South African woman searches for clues to her Shanghai roots
By Hu Min
TRACING her family tree, Sue Morrell Stewart found her roots in China’s first English-language newspaper.
The 56-year-old South African teacher came to Shanghai last week to delve into archives of the North China Daily News, which began publication in the city in 1850 and survived for 101 years.
Stewart’s British great-great-grandfather, G. W. Haden, was an editor at the newspaper during the era of the British concession in the late 1800s.
Her interest in genealogy was piqued by her grandmother, who, as she lay dying in South Africa, told her son for the first time that she had been born in China.
Stewart’s father, now 88, was fascinated by the discovery and began contacting places that might have some information about his ancestors’ past. He even went to England in search of his roots. Little was found.
Stewart became captivated by his quest and began doing her own research. Using his notes, she had the name of David Martin and a surname of Haden as pieces of the China portion of the family tree.
“She loved China, but she never talked about it,” Stewart said of her grandmother. “Looking back, that is very sad.”
After her husband, a newspaper editor in South Africa, died last year, Stewart’s interest in fulfilling her father’s dream of tracking the family tree prompted her to take a job teaching English in the Shandong Province city of Qingdao in January.
In late April, she sent an e-mail to Shanghai Daily asking if the paper, by any chance, had access to the archives of the North China Daily News.
Shanghai Daily told her that the only archives available were stored at the Xujiahui Bibliotheca, Shanghai’s oldest library. She made a beeline for the library when she arrived in the city.
It was impossible to read all the issues of a century’s publication, but Stewart managed to read some of the papers published during the era when she thought her ancestors lived in the city.
“It’s important for us to know about our roots,” she said.
“My father will be very appreciative and happy when I tell him what I have learned.”
Stewart also visited the Shanghai Archives during her stay in Shanghai but found no relevant materials there. The search is complicated by her inability to speak or read Chinese.
The limbs of the tree that she did manage to find in Shanghai point to a fascinating family saga.
Stewart’s great-grandfather David Martin (1840-1907), who married Haden’s daughter Mary, was once the captain of the “Tatung,” a steamship owned by Butterfield & Swire Shipping Co. He spent many years in Shanghai, where his daughter Charlotte was born in 1898.
Charlotte was sent to boarding school in England when she was 8 and never saw her father again. He died a year after she left.
On a ship voyage later in life, Charlotte met a British man who worked in South Africa. They married and spent their honeymoon in China in 1925.
Those were the easy pieces of the puzzle. Searching for more detail was more difficult.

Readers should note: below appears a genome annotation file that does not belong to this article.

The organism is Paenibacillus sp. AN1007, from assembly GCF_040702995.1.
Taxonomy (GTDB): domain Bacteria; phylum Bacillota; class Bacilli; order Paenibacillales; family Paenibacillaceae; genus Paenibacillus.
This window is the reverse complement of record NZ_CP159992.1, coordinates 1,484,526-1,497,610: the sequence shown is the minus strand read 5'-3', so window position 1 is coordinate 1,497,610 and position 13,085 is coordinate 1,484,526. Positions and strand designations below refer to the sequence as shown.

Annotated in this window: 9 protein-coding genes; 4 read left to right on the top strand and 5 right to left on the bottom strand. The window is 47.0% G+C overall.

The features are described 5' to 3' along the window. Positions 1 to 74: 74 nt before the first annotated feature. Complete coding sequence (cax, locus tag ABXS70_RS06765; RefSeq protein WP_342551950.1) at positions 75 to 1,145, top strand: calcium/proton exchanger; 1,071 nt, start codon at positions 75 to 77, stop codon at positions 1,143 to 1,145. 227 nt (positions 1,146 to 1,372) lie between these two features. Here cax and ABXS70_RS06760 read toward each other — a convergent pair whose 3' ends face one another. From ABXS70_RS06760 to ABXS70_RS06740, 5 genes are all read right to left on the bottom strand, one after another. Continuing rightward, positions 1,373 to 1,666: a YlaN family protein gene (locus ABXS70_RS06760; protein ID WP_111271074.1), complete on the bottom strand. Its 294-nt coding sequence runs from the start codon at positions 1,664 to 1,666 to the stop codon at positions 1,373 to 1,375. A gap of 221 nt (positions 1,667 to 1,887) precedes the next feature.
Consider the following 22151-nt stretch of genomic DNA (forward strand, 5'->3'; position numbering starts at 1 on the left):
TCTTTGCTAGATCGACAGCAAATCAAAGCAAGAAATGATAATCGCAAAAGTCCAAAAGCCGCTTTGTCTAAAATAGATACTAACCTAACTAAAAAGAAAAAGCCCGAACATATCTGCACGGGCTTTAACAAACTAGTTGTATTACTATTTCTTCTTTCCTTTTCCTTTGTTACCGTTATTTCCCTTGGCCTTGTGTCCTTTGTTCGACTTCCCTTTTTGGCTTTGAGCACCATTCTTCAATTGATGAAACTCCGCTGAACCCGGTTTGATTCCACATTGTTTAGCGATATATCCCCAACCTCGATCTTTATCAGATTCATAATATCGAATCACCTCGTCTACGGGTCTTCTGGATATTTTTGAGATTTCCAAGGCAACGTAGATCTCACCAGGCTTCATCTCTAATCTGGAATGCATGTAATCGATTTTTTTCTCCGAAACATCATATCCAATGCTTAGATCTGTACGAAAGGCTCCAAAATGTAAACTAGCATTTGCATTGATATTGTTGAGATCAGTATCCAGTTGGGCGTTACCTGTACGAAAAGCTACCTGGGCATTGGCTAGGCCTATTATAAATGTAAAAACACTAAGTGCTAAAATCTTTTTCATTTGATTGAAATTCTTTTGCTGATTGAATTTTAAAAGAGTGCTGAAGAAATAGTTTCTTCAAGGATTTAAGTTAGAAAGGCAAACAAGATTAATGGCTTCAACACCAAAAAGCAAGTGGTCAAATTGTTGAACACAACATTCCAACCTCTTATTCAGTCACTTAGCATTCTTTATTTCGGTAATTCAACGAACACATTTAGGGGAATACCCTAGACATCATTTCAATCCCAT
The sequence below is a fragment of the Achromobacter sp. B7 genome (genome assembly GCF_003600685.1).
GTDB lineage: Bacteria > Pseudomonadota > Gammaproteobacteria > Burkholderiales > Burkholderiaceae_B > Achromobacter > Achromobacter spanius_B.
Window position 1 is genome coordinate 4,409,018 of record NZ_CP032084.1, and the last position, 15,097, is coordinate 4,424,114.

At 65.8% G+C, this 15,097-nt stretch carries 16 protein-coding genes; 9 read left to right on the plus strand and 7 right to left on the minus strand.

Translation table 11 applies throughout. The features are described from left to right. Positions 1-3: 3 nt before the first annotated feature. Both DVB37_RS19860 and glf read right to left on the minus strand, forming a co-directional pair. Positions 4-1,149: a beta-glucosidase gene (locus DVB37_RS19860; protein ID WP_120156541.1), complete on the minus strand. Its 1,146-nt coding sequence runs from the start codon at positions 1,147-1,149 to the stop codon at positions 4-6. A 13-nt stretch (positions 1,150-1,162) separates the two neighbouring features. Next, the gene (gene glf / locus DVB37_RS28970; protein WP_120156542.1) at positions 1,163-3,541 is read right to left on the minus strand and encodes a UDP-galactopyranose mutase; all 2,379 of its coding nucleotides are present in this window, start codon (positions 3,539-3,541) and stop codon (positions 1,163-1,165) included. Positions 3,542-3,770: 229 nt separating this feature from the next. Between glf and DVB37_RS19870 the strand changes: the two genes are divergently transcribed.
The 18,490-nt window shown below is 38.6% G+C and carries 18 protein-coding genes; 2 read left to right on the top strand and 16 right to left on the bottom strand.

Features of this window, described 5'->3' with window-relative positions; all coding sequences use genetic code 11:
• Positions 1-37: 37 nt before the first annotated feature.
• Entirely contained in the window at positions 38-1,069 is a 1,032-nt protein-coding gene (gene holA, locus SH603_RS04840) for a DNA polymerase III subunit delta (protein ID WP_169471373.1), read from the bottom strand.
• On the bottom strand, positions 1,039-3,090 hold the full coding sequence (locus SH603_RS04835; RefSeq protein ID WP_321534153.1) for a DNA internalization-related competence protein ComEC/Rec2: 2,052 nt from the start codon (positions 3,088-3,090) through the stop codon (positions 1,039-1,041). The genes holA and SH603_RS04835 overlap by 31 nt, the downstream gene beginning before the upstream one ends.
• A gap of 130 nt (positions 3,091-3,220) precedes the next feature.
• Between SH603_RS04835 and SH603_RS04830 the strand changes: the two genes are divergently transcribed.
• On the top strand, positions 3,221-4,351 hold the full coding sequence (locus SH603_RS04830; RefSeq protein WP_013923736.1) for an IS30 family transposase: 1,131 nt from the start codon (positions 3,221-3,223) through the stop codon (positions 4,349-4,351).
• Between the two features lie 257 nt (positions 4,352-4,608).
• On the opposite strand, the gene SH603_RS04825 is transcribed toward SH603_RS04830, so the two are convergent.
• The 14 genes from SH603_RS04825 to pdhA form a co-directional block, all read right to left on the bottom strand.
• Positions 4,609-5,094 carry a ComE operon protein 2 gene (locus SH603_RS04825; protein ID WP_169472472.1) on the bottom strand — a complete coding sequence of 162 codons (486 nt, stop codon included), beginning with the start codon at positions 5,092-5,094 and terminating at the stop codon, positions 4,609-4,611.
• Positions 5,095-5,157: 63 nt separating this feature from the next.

Many materials related to China were destroyed during wartime or by fire, Stewart said.
At the Xujiahui Bibliotheca, Stewart looked for certificates of births, deaths or marriages of ancestors in China.
“We knew nothing about Haden, not even his full name, his birth date, whom he married or when he died,” she said.
“My father only knew from what his mother told him that Haden was editor of the Shanghai newspaper at some stage, so we thought the paper might record some of the family’s vital statistics.”
After hours of work, Stewart found a small death notice for David Martin, who died in 1907. She also found a series of booklets, published by North China Daily News, listing foreign companies operating in Shanghai. There she found mention of a man named G. W. Haden, who was an editor at the newspaper.
Haden’s name appeared in several booklets in the annual series, then disappeared in the late 1880s. Stewart surmises he might have died.
“My father had been trying to find out information for many years,” she said. “I wanted to do this before he dies. It is really good that we now probably know of G. W. Haden and that he was an editor on the paper.”
The North China Daily News has a history equally interesting. It was founded by British auctioneer Henry Shearman in 1850, the first English-language newspaper in China. It was influential in its time, with circulation peaking at almost 8,000 copies a day. It was closed in 1951.
Finding an ancestor so closely associated with Shanghai history isn’t enough for Stewart. She said the search for more information goes on.
“I was hoping for more, I must say,” she said. “I really wanted to learn more about the women in both of those men’s lives — my great-grandmother and my great-great-grandmother. I was hoping to find some photos.”
She said she left her details at the Shanghai Archives, where staff promised to notify her if they came up with any material that might further her search.